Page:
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7 Questions on Leadership with Warren Levy


Name: Warren Levy


Title: CEO


Organisation: Jaguar Exploration and Production


I am a Canadian international executive with extensive experience developing natural resource and energy companies in over 20 countries on four continents. I can bring a local, regional, and global view to the strategy and direction of a business. I have successfully built teams and grown business at many different stages of their development. I have also acted as an independent director with specialization in governance, new market entry, capital raising and strategic direction for public and private companies.


I believe that my goal is to sustainably grow businesses to have a positive impact on the people that work at the companies and in the communities where we live and work.


Thank you to the 2,000 leaders who’ve generously done the 7 Questions on Leadership!


I hope Warren's answers will encourage you in your leadership journey. Enjoy!


Cheers,

Jonno White



1. What have you found most challenging as a leader?


Consistency of communicating and developing purpose. It is challenging at times to keep focused on the true value that comes from talking to people. Helping them to do their jobs, and keeping them aware of why we are doing what we are doing. During stressful times, assuming that people are clear about the "why" behind everything can be easier, but spending the time, especially during difficult moments to keep talking to people has huge value.


2. How did you become a leader? Can you please briefly tell the story?


For me it started early. I loved playing baseball as a child, and was invited almost by accident by a friend to help coach his six year old nephew's T-ball team. I realized that I loved coaching even more than playing and spent the time to eventually become a certified coach in Canada, coaching both my high school and university teams while studying.


That experience led me to always conceptualize my true value in what I could help others achieve. When I entered industry it led me to gravitate towards leadership roles and have skills ready to be successful in those early jobs.


3. How do you structure your work days from waking up to going to sleep?


I get up every day before 6 am. Have breakfast with my daughter and put her on the school bus before going for a run.


The early work day is focused around dealing with immediate urgent tasks. The bulk of the day, including lunch is spent working with our people. As much as possible talking to them in informal settings. I always schedule time during the week to deal with pending personal issues and encourage my people to do the same. At least two or three times a day I find some time to wander around the office and talk to random people. By doing so I can get a feel for how people are doing, what the morale is like and most importantly I give people the confidence to come and talk to me when they have something to say. This is probably the single most important thing that I do every day as I have a chance to hear from people what they really think, which most people are loath to do in a formal meeting setting.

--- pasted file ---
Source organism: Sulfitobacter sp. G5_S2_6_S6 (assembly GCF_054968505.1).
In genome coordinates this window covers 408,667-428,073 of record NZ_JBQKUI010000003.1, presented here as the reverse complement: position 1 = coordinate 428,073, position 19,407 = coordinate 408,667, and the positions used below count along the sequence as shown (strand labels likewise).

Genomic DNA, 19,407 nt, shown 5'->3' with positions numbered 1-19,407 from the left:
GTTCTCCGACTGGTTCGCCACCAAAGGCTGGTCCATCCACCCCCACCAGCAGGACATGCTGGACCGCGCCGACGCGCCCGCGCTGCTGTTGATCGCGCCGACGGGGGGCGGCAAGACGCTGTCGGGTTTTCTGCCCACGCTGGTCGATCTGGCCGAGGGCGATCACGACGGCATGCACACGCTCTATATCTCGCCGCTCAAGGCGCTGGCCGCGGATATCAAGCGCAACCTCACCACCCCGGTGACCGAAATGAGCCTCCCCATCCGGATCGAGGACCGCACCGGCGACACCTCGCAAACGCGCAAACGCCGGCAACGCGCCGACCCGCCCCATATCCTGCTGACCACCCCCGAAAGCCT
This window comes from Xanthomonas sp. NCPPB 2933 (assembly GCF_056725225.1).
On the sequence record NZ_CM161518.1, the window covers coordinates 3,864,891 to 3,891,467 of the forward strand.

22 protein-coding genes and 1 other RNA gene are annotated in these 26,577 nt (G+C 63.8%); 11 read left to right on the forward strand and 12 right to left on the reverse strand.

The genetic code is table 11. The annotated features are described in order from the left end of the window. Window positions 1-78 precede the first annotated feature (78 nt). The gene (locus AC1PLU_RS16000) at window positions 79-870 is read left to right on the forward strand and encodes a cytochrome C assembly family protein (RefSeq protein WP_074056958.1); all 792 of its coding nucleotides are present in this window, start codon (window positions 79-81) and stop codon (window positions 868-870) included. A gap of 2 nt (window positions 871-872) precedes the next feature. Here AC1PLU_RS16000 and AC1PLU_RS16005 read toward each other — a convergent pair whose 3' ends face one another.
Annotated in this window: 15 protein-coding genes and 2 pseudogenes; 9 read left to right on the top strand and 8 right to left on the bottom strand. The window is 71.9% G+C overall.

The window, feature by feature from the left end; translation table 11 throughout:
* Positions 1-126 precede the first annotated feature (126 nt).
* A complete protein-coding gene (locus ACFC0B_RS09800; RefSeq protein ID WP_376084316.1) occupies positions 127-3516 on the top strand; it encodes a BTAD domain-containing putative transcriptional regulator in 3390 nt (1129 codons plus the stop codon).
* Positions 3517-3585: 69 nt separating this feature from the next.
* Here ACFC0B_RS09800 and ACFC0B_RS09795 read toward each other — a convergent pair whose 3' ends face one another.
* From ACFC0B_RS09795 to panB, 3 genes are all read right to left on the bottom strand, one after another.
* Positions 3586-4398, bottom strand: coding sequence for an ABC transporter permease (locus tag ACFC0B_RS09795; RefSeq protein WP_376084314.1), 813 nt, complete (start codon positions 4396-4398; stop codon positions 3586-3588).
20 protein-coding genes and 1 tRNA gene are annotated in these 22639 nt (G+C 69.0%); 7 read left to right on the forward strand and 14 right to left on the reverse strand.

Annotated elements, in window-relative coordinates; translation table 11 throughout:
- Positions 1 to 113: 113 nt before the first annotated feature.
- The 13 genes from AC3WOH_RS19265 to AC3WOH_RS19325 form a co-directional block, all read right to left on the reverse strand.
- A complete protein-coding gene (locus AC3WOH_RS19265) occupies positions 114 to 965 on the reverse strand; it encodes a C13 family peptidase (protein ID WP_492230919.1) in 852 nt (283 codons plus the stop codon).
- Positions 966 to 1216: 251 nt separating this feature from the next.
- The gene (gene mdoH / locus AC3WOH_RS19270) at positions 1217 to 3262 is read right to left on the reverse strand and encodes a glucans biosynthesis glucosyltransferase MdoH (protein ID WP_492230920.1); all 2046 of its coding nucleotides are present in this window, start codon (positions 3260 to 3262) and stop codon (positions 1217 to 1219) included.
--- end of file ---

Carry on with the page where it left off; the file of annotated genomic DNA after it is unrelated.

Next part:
Evenings are spent with the family, cooking dinner and eating together. The end of the day is always spent reading or watching something interesting on TV before going to bed.

4. What's a recent leadership lesson you've learned for the first time or been reminded of?


The humility of admitting as a leader that you don't know anything at all about a topic. I recently have seen first hand the value of naked vulnerability in a collaborative setting where the most senior person in the room admitted they knew nothing about a topic and that she needed help. The explosive outpouring of support was amazing.


5. What's one book that has had a profound impact on your leadership so far? Can you please briefly tell the story of how that book impacted your leadership?


Creativity, Inc: Overcoming the Unseen Forces That Stand in the Way of True Inspiration - written by Ed Catmull and Amy Wallace. The success that came out of PIXAR through radical collaboration and teambuilding is inspiring. The trust and confidence of a leader to let their people take the lead has led to extraordinary results and this lesson has inspired me to be even more empowering.


6. If you could only give one piece of advice to a young leader, what would you say to them?


Its the same advice my father gave to me when I started working, so I will quote him as closely as I can: "As a leader, I always figured that when things went wrong my shoulders were broad enough to take the heat, and when things go well, its important to pass on the rewards to the team as there will always be enough to go around".


7. What is one meaningful story that comes to mind from your time as a leader, so far?


Many years ago, while struggling to keep a company that I had founded afloat, in the midst of a tense board meeting one of the board members calmed the room and asked a simple question "but what is the soul of your company?" "If you had to let everything else go, and just protected the soul how could you do that"

This single moment was a turning point in the companies history and in my journey professionally. The "why are we here" is more important that anything else, including what we do and how we do it. All of those questions should fall out naturally once you understand the purpose for why the company exists.

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